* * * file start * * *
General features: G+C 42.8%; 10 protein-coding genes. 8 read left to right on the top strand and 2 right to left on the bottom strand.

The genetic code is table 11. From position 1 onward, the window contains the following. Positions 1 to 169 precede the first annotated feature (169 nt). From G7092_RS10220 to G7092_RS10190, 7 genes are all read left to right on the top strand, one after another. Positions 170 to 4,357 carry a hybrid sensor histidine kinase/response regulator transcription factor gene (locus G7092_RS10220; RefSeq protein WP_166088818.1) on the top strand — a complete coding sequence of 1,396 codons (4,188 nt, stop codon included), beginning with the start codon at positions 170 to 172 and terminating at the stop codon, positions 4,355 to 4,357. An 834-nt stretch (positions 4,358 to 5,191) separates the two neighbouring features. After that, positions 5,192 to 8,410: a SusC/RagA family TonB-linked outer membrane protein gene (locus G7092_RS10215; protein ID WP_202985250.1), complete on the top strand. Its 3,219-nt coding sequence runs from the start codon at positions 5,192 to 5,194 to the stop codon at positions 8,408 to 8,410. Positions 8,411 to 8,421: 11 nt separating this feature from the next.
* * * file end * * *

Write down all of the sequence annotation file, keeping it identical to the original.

General features: G+C 42.8%; 10 protein-coding genes. 8 read left to right on the top strand and 2 right to left on the bottom strand.

The genetic code is table 11. From position 1 onward, the window contains the following. Positions 1 to 169 precede the first annotated feature (169 nt). From G7092_RS10220 to G7092_RS10190, 7 genes are all read left to right on the top strand, one after another. Positions 170 to 4,357 carry a hybrid sensor histidine kinase/response regulator transcription factor gene (locus G7092_RS10220; RefSeq protein WP_166088818.1) on the top strand — a complete coding sequence of 1,396 codons (4,188 nt, stop codon included), beginning with the start codon at positions 170 to 172 and terminating at the stop codon, positions 4,355 to 4,357. An 834-nt stretch (positions 4,358 to 5,191) separates the two neighbouring features. After that, positions 5,192 to 8,410: a SusC/RagA family TonB-linked outer membrane protein gene (locus G7092_RS10215; protein ID WP_202985250.1), complete on the top strand. Its 3,219-nt coding sequence runs from the start codon at positions 5,192 to 5,194 to the stop codon at positions 8,408 to 8,410. Positions 8,411 to 8,421: 11 nt separating this feature from the next.